Welcome to our spring of printed flowers

Spring is upon us and the desire to celebrate it freely, in close contact with nature, touching the rocks, the trees, the first flowers and spending time with friends is stronger than ever. Not being able to do so makes us sad.

For the second time in two years, we will certainly spend part of this season indoors, deprived of the most beautiful scents and colours. But at Monvic we have decided that, at least for flowers, we don’t want to give up, and that we still want to feel that spring is with us.

The Monvic Floral Collection is an invitation to reawaken, to enjoy nature in its perpetual course that carries on regardless of us and our laws. Let us welcome it with resonance for a new beginning and a fresh start.

20 March has arrived. But nature has knocked on the doors of winter for several months. If you are an meticulous observer, you will already have spotted the first premonitory signs of this magical season in mid-February while at the crag.

The boldest flowers sprouted in the forest, confronting us with the cyclical force of nature as it is born again. Our hearts were filled with joy as we approached. The colours of the first flowers have a healing power for the soul, and seeing them year after year on our paths reassures us that, however harsh a winter may be, spring will always come with its snowdrops to break the ice and show itself to us in all its splendour.


Let’s start with the ones we can all – or almost all – recognise, the Primroses: they grow in small, straw-yellow tufts, with a darker shade in the centre. You may not have known this, but the common primrose, as well as being a visual delight, can be used in salads, for an omelette or as an ingredient in a risotto.

You then have the liverwort, a small plant with an unmistakable blue-purple flower. Its name is linked to the three-lobed shape of its leaves, which has made it a symbol of the Trinity in sacred frescoes. Unlike the primrose, this little flower and its plant are toxic. All we have to do is watch them bloom between the months of February and May.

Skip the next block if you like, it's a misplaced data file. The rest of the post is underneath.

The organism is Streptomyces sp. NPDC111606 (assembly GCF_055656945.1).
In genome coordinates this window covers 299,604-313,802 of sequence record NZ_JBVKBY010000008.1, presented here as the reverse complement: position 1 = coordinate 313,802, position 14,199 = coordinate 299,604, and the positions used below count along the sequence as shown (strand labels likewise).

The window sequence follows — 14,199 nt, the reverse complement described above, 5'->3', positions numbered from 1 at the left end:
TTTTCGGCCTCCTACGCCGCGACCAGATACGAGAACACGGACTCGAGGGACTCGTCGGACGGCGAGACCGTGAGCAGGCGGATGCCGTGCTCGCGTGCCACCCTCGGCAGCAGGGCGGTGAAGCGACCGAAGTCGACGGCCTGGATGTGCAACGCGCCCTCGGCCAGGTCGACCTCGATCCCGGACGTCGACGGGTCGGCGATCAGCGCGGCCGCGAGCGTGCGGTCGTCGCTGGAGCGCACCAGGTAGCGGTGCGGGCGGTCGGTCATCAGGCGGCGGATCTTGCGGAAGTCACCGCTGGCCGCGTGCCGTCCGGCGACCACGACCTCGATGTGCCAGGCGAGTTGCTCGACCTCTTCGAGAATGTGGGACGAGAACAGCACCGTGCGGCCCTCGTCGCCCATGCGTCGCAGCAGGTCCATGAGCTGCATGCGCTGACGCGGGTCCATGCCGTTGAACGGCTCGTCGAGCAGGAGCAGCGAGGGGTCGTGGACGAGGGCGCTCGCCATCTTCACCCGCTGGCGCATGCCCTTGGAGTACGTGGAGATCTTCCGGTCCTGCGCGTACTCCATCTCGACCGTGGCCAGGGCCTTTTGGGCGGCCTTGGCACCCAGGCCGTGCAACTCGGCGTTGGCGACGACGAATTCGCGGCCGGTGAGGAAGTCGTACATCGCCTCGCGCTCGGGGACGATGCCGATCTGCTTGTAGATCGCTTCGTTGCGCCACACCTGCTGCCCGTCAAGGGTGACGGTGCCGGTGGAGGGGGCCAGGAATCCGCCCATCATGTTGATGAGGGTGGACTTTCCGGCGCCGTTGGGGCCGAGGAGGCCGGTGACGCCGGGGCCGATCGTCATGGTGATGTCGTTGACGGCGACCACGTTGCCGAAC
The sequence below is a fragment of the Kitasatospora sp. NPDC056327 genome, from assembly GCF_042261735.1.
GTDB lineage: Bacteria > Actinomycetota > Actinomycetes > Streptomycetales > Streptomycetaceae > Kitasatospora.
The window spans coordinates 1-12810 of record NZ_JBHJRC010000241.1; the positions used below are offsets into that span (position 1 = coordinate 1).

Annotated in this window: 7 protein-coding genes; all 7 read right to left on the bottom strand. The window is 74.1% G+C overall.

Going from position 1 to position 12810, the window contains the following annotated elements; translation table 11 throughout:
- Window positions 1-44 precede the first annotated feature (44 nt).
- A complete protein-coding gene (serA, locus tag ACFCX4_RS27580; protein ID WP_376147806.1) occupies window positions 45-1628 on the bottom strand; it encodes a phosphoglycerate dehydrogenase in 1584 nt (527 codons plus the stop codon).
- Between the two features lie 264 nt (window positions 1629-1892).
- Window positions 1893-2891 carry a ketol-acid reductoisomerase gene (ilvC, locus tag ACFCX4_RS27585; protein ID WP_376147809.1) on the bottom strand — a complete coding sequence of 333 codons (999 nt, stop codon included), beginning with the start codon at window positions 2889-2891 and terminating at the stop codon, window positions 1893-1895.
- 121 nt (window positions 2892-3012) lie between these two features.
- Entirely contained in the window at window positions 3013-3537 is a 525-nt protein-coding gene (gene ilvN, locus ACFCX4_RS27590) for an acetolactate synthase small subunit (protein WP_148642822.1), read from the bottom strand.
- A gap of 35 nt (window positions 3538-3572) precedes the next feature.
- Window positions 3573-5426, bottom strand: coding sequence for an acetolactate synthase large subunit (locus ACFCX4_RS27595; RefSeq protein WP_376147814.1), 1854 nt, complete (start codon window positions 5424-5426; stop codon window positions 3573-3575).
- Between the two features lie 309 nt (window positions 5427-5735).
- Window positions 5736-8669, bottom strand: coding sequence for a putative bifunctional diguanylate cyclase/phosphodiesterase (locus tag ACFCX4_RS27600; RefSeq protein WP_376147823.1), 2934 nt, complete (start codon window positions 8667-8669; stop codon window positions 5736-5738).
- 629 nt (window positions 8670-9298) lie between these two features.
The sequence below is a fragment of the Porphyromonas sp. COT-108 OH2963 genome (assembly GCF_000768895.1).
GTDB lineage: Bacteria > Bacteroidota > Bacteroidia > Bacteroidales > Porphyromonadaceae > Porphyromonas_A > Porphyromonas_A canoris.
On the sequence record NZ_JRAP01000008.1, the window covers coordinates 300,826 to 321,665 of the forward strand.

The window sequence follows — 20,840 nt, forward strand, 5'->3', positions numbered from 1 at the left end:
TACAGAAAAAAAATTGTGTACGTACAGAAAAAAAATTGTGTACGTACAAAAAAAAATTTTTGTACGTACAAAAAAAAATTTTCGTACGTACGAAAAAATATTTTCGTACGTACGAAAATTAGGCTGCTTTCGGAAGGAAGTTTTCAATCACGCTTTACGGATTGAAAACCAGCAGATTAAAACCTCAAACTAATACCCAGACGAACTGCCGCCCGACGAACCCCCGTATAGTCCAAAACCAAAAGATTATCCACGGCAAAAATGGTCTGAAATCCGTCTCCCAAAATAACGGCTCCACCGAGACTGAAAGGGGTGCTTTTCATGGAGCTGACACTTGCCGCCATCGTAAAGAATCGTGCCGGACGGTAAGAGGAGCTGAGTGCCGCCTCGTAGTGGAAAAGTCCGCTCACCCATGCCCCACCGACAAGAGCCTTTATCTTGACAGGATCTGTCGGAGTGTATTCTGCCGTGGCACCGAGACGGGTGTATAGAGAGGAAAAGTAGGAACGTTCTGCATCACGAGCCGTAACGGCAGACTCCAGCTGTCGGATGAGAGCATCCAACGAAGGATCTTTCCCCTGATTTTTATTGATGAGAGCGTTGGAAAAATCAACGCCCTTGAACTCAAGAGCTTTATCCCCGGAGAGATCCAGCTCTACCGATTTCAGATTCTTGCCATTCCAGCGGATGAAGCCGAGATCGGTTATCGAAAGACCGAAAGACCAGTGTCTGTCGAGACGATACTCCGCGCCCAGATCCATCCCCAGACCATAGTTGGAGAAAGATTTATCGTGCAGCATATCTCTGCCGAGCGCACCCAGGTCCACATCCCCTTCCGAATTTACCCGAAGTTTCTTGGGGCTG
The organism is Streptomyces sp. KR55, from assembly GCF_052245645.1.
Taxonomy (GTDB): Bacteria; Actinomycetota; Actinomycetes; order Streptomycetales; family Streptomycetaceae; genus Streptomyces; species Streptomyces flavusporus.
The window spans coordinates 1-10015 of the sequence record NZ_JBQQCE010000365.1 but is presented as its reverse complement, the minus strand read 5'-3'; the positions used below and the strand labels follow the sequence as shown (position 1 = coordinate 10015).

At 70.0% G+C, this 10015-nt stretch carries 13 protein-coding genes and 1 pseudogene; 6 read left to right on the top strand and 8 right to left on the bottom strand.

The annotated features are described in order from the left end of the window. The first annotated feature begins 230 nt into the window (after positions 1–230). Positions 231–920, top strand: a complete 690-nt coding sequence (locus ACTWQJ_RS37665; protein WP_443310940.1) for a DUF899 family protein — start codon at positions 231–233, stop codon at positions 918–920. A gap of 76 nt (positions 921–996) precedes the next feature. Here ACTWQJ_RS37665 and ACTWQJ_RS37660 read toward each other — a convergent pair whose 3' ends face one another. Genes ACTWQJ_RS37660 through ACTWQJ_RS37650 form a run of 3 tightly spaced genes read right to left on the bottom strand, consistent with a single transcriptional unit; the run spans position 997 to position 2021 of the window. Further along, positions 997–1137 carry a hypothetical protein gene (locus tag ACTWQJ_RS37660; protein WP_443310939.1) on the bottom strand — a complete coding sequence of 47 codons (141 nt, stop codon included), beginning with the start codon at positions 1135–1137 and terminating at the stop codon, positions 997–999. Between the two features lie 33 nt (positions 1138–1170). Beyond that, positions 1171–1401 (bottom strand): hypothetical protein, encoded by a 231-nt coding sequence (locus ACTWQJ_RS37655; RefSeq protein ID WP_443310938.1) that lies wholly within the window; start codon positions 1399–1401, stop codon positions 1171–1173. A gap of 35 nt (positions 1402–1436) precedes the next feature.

At a slightly higher altitude we find a true force of nature, the snowdrop. When the snow has not melted yet, this “delicate” little flower breaks through the icy layer on the ground to reveal itself in all its elegance and beauty.

If you’ve ever wondered about the familiar flower that grow in the very cold months in broad-leaved woods, it’s the Christmas Rose or Hellebore. The photo on the right was taken a few weeks ago at the Lantana Crag in the Seriana Valley.
And then, from March onwards, you will find an almost endless list of names of flowers and small plants that colour the mountain and alpine areas, a chromatic path that will accompany us until the height of the summer season.
Woodland violet, wild narcissus, Elder Flowered Orchid, bellflower, arnica, crocus, lily, red melandrium and many more…

In case you hadn’t realised, at Monvic we just can’t do without all this beauty and we’ve decided to put it on our climbing trousers, by choosing floral print fabrics that burst with colour and remind us that it’s springtime, even in the city, even if we are stuck indoors.

Trekking of flowers

While we wait until we are freer to move, we can in the meantime plan ahead for our next hikes and treks, to help us recapture the magic of the season. Below you will find a selection of routes along which you can observe the biodiversity of our territory.

Orobie Bergamasche

Flower and butterfly trails

Trekking in the Pizzo Arena area, in the Bergamo Orobie park. A place where you can discover a unique nature, choosing one of the Flower and Butterfly Trails, to fully appreciate the naturalistic peculiarities of this area.

To find out about the trails and learn more about this fabulous place, visit the official website of the Parco delle Orobie. Here is the link.


Trodo dei Fiori

If you have taken a liking to it, in Valsugana you can find the Trodo dei Fiori nature trail: the trek starts from the Brocon Pass and reaches 2050 metres (Col del Boia). Along the route you will find wooden houses with explanatory illustrations to get to know and recognise the alpine flora that you’ll encounter along the way.

At the highest point of the route the view is spectacular and you can see the Lagorai mountains, Marmolada and the Pale di San Martino.


Ferrata to the path of flowers

If you are experienced. another recommendation for an unforgettable day is the “Sentiero dei Fiori” via ferrata route, which runs along the ridge that divides Val Narcanello from the Presena glacier.

The route is a historical testimony to the events that took place during WWI, but to brighten the day, in addition to the breathtaking views, there are several alpine flowers on the route, from the mountain sorrel to the alpine daisy and the beautiful glacier buttercup.

Canton Ticino

From sub-tropical vegetation to alpine flora

If we go up to Canton Ticino, there is a route that can be divided into several stages (it is about 35 km), which takes us from the sub-tropical vegetation of the Brissago Islands to the alpine flora. 5 days among nature, alpine pastures and mountain villages.

The list could be longer, but we’ll stop here for now.

If you feel like flowers and colours like we do, just scroll down to the floral product carousel and get wrapped up in Monvic spring.

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